My grandfather Bruno Rebuli was a quiet man, of “regular” height with brown hair and blue eyes. He was also known for his hard work and strength. What made him want to find a new life for his young family in such a far away land as Australia can only now be left to conjecture. My father often said that my grandfather was uncomfortable with the political climate in Europe at the time. Hardly surprising due to fact he personally witnessed the brutal impact of World War I on the Bigolino area. Rumours of another world war looming must have been the only incentive my grandfather needed. With a brother-in-law already established in Adelaide, South Australia, my grandfather, aged 33, left his family behind and made his way to the Italian seaport city of Genoa to board the 5,359 ton vessel called the Carignano headed for Australia.
Ship records for the Carignano show that the majority of the 123 passengers were men. None of them could speak English and I am sure they new very little about the new country they were travelling to. One can only imagine what was going through their minds as they said goodbye to their birthplace, parents and siblings knowing very well that they probably would never see them again. What were they thinking during the long sea journey and as they first saw what would be their new home? It is a sad fact that a large proportion of men that migrated from Italy to Australia during that era all died young. Could it be because of the extreme stresses and difficult conditions they endured to create a home for their families? There can be no doubting that the sacrifices and hardships they must have faced would have been enormous. However, I do not recall ever hearing anything about my grandfather complaining or making an issue of it. I am sure he simply saw it as something he needed to do for the wellbeing of his family.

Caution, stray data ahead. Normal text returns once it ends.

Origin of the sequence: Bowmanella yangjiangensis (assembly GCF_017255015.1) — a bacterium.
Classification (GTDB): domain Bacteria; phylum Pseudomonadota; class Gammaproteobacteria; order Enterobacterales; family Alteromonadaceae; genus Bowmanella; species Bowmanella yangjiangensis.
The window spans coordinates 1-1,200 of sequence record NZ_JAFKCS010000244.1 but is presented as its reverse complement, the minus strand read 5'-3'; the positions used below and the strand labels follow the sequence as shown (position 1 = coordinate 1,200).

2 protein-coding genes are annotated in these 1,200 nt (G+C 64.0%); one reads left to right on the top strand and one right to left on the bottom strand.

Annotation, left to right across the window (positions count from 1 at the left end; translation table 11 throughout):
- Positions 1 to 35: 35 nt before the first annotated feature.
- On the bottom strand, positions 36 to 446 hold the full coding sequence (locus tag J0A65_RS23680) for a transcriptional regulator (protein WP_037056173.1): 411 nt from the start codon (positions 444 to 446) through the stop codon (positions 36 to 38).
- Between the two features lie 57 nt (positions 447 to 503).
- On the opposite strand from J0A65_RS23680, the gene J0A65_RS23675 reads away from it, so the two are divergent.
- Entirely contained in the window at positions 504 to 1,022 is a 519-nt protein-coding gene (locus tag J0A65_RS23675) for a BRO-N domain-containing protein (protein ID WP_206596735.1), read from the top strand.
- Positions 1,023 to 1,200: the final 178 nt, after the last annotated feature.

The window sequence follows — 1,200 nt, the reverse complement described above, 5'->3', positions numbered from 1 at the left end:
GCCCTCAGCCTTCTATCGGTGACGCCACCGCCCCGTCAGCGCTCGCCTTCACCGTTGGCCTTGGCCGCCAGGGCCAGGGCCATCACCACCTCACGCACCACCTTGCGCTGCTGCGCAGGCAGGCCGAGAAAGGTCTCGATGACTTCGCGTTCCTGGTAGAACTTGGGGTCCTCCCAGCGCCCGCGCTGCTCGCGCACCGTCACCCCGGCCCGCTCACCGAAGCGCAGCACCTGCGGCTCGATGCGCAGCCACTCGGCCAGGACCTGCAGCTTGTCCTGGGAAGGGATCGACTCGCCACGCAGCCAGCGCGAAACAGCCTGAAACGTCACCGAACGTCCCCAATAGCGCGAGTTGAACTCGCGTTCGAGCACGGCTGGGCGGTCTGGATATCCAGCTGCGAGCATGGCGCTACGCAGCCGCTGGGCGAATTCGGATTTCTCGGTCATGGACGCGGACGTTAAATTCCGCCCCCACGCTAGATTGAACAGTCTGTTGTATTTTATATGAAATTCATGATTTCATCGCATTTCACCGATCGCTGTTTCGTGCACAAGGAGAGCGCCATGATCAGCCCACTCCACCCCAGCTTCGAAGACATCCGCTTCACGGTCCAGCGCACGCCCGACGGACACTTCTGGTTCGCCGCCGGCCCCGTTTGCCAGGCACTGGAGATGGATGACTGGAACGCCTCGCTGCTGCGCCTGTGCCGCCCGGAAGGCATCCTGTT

Bruno Rebuli’s entry papers into Australia states that he had served in the 2nd Alpini and had the meagre sum of 16 pounds on his person. It shows the arrival date of the 25th of July, 1927 at Fremantle with his intended address to be c/o (brother-in-law) Rossetto, Domenico, JP Cape Spencer, SA and also lists a Costa, Romano, residing at 32 North Street, Adelaide, as an acquaintance. The papers say his intended occupation in Australia was to be a farm labourer. I have heard that he spent some time working on Kangaroo Island – sometimes for several weeks at time - clearing scrubland and other claims that he (quote) “worked in the outback with camels”. Adelaide in the late 1920’s was only a small city and the outback probably was not that far out of suburbia. However, I have also heard of camel trains that transported Mica from Alice Spring mines to Adelaide and perhaps that is to what they are referring.
It would be four years before his wife and three children would join him.